(d) If the court finds by a preponderance of the evidence that the defendant has inexcusably failed to comply with a condition of his suspension or probation, it may revoke the suspension or probation at any time prior to the expiration of the period of suspension or probation.
(e) The court may revoke a suspension or probation subsequent to the expiration of the period of suspension or probation, provided the defendant is arrested for violation of suspension or probation, or a warrant is issued for his arrest for violation of suspension or probation, before expiration of the period.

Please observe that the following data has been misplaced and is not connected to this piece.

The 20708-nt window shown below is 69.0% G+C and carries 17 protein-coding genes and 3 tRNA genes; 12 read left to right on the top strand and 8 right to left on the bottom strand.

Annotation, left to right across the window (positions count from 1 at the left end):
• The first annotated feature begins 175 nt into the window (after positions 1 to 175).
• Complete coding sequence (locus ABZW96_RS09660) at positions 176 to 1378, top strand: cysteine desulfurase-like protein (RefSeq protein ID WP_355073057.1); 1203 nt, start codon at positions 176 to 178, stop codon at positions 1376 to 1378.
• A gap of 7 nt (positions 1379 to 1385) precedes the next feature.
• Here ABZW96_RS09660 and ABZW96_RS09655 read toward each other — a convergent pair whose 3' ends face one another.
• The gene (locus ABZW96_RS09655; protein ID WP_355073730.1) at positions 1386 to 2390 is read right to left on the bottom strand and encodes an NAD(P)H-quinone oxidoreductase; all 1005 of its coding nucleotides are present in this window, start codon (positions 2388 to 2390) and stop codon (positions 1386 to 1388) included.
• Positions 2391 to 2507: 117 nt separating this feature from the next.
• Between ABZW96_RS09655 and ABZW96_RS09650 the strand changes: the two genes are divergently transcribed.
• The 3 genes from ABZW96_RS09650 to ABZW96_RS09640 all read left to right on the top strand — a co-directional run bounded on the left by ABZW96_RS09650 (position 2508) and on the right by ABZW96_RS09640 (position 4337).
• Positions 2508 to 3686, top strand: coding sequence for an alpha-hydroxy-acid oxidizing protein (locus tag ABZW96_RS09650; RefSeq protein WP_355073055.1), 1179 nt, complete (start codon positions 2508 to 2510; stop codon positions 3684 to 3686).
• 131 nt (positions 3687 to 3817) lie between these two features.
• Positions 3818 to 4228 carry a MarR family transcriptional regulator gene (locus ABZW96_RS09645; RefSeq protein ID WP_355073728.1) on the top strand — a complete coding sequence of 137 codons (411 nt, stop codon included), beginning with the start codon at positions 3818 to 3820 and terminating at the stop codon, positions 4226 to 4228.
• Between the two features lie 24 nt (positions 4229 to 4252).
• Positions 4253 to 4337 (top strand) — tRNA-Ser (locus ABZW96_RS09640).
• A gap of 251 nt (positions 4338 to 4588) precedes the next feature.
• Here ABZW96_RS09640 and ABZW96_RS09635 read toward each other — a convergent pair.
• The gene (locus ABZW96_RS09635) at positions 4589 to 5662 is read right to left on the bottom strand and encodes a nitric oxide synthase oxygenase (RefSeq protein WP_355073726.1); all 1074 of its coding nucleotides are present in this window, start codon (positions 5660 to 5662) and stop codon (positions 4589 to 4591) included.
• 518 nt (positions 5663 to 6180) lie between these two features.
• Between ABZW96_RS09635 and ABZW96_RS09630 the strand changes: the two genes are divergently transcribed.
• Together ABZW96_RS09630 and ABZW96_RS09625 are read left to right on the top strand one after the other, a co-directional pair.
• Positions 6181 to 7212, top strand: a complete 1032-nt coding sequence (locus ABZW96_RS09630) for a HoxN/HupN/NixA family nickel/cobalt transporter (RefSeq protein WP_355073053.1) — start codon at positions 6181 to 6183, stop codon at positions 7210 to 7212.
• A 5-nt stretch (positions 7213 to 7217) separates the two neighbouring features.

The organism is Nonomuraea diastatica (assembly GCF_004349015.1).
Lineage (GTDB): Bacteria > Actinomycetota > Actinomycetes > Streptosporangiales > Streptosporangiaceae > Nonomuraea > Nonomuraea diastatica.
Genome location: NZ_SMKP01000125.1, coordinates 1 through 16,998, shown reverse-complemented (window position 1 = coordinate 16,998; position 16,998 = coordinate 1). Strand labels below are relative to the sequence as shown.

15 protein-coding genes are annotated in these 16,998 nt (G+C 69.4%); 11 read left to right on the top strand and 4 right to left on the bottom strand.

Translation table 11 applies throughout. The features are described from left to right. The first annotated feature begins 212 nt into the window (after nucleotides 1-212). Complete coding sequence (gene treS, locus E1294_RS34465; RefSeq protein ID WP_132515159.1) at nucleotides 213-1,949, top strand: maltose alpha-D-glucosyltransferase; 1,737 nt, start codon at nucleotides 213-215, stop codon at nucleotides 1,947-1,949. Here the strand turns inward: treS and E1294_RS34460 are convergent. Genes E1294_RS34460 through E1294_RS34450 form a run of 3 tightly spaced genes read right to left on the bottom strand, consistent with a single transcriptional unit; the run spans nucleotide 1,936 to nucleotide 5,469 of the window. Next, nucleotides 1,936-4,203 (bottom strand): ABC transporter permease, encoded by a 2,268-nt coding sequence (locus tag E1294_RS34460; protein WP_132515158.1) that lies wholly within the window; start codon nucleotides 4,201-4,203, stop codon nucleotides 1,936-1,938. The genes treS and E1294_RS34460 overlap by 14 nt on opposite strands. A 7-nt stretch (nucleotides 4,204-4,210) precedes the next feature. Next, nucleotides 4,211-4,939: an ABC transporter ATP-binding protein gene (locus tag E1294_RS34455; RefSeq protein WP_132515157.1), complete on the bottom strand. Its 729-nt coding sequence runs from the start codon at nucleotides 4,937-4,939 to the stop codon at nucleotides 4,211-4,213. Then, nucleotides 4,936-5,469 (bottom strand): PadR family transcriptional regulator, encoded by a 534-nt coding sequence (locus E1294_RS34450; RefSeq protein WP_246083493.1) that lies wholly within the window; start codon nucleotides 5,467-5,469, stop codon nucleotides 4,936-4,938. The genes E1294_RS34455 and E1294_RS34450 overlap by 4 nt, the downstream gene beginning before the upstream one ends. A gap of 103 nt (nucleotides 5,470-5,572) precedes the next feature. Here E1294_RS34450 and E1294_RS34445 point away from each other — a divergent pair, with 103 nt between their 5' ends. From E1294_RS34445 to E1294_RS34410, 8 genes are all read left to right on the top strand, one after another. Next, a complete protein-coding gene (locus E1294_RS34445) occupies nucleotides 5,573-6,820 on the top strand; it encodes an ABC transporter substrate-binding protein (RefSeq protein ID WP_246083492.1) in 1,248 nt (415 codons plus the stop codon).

Ark. Code Ann. § 5-4-309 (Supp. 2001). Prior to adoption of the current criminal code, our case law had only required that the petition to revoke be filed prior to the expiration of the suspension period. Parkerson v. State, 230 Ark. 118, 321 S.W.2d 207 (1959). The Commentary to section 5-4-309(e) indicates the Arkansas Criminal Code Revision Commission sought to replace the common law exceptions extending jurisdiction with specific statutory exceptions. Carter v. State, 350 Ark. 229, 85 S.W.3d 914 (2002). Under the plain language of section 5-4-309(e), revocation of suspension subsequent to the expiration of the suspension period is only authorized upon an arrest for violation of suspension or when "a warrant is issued for his arrest for violation of ... suspension" during the suspension period. See id.